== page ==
When I spotted this novel on my local library shelf I was intrigued. After the opening few chapters, I was strapped in and ready for more. But somewhere along the way, I started noticing things that lowered my enjoyment of this thriller. There is a brisk pace to Toyne’s writing, and that is coupled with short chapters and plenty of action. Though the pacing is oddly coupled with a drawing out of events, and some scenes that feel like diversions from the narrative. For example, the opening fire is still raging until 30% of the way through the novel, which means we don’t really narratively move forward despite plenty occurring.

The other part that didn’t work for me was the final “twist”. While there were hints of the supernatural dropped throughout the novel, the last supernatural elements that tied the plot together and told us who Solomon Creed was (kinda) felt like they weren’t foreshadowed well enough. This could just be me being mean to a novel I was only half enjoying, but it could also be why I was only half enjoying it.

Those comments aside, this is a fast-paced thriller, and it does offer a slightly different take on the Knight Errant or Walking the Earth stories.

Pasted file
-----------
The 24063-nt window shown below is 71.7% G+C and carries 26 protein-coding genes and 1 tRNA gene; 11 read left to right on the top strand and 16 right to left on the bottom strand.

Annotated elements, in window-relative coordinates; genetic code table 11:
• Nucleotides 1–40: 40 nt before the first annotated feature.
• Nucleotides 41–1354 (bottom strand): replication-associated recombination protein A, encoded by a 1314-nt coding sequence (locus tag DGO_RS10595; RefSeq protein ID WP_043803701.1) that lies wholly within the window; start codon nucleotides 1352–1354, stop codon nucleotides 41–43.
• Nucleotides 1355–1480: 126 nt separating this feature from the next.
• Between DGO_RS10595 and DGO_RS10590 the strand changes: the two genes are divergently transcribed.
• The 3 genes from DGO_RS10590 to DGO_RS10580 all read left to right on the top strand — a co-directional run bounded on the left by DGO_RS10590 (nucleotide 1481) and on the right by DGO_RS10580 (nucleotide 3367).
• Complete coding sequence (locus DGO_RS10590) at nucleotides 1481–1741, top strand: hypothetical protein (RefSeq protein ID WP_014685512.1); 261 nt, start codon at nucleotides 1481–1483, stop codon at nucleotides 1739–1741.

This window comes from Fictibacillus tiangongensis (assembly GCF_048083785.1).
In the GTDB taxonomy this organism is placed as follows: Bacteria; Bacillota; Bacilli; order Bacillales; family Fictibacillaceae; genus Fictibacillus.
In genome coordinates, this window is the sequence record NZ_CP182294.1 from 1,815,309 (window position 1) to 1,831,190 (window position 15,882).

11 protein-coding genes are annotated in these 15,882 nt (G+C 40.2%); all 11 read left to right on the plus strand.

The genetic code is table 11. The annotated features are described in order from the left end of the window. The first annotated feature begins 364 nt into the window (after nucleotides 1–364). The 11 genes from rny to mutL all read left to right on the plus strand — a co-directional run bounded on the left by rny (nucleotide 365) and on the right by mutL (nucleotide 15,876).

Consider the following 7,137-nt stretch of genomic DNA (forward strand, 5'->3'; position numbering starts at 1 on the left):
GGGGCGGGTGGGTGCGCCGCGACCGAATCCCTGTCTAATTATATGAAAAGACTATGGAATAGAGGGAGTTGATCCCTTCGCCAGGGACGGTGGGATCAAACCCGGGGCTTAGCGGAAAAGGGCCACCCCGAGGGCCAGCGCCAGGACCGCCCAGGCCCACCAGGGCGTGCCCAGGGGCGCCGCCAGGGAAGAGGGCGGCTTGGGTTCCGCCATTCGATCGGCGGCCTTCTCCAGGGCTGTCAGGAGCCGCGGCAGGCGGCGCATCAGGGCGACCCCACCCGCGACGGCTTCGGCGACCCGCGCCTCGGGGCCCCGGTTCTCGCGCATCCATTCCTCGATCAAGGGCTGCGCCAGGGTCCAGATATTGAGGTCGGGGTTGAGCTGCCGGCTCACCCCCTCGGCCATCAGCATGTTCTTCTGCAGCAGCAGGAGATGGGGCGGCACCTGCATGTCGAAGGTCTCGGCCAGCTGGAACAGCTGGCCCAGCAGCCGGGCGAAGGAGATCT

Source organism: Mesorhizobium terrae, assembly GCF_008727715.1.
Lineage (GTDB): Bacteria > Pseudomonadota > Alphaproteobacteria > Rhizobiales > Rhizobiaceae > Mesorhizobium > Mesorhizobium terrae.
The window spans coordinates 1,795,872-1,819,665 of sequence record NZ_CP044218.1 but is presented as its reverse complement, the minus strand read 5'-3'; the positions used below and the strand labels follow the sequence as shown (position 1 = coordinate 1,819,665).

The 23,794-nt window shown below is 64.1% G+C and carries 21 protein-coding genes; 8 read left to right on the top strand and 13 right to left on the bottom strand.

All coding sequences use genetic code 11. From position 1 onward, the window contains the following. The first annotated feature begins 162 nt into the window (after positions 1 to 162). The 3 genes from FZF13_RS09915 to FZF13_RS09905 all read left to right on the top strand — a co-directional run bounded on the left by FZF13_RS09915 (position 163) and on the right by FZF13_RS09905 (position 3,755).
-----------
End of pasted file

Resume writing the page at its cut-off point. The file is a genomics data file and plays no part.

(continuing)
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Book review: King Solomon’s Curse by Andy McDermott

King Solomon's Curse (Nina Wilde & Eddie Chase #13)King Solomon’s Curse by Andy McDermott

My rating: 4 of 5 stars

Do lost cities get social media pages when they are discovered so archaeologists can check-in?

Nina and Eddie are again inexplicably searching for the lost relics of myth and legend. This time King Solomon’s lost treasures – which have previously not turned up, because reasons – are the McGuffins that could fall into the wrong hands. What could possibly go wrong with a post-Brexit rogue MI6 (SIS) spy and a Congolese warlord hot on your tail?

It has been a while since I’ve read a Nina Wilde and Eddie Chase adventure. The last Andy McDermott novel I read was the excellent Persona Protocol. Slipping back into the cozy comfort of a Nina and Eddie novel wasn’t just welcoming but reminded me I’ve missed this. Implausible and over-the-top is something very few authors manage to keep interesting, but Andy does it with ease. I hope Andy doesn’t start phoning these Artefact McGuffin Adventures in, I’m looking forward to reading more.